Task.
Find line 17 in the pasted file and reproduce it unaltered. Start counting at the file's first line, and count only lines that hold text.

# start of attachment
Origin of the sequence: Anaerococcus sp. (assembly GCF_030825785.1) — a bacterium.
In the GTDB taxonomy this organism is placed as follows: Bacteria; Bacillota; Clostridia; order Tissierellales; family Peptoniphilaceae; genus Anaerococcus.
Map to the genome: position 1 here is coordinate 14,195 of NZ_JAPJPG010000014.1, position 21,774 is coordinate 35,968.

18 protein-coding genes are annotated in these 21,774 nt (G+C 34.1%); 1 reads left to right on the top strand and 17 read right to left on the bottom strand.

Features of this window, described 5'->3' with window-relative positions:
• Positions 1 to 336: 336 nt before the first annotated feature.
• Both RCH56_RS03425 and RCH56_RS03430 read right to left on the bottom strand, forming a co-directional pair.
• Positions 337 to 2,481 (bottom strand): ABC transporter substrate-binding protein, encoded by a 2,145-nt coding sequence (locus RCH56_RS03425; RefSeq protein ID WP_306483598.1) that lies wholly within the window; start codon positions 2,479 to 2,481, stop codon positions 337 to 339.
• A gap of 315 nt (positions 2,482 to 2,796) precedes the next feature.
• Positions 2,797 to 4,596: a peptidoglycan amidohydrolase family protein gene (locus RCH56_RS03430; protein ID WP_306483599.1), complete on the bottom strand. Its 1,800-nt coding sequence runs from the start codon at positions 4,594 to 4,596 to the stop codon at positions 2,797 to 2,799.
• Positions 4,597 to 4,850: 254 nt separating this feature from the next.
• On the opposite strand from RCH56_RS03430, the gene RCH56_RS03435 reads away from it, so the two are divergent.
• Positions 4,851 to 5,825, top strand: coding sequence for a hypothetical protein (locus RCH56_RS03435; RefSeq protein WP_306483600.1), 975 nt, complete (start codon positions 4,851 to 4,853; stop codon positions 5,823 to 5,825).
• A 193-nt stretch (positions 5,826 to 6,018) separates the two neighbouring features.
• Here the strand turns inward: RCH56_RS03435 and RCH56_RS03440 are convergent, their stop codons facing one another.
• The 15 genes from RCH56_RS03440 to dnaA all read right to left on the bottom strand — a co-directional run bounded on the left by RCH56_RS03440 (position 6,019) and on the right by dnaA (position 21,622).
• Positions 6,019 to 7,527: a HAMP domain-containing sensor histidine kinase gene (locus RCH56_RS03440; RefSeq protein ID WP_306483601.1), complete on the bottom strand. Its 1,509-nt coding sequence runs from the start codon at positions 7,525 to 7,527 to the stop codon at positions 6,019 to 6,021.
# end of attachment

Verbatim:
• Positions 6,019 to 7,527: a HAMP domain-containing sensor histidine kinase gene (locus RCH56_RS03440; RefSeq protein ID WP_306483601.1), complete on the bottom strand. Its 1,509-nt coding sequence runs from the start codon at positions 7,525 to 7,527 to the stop codon at positions 6,019 to 6,021.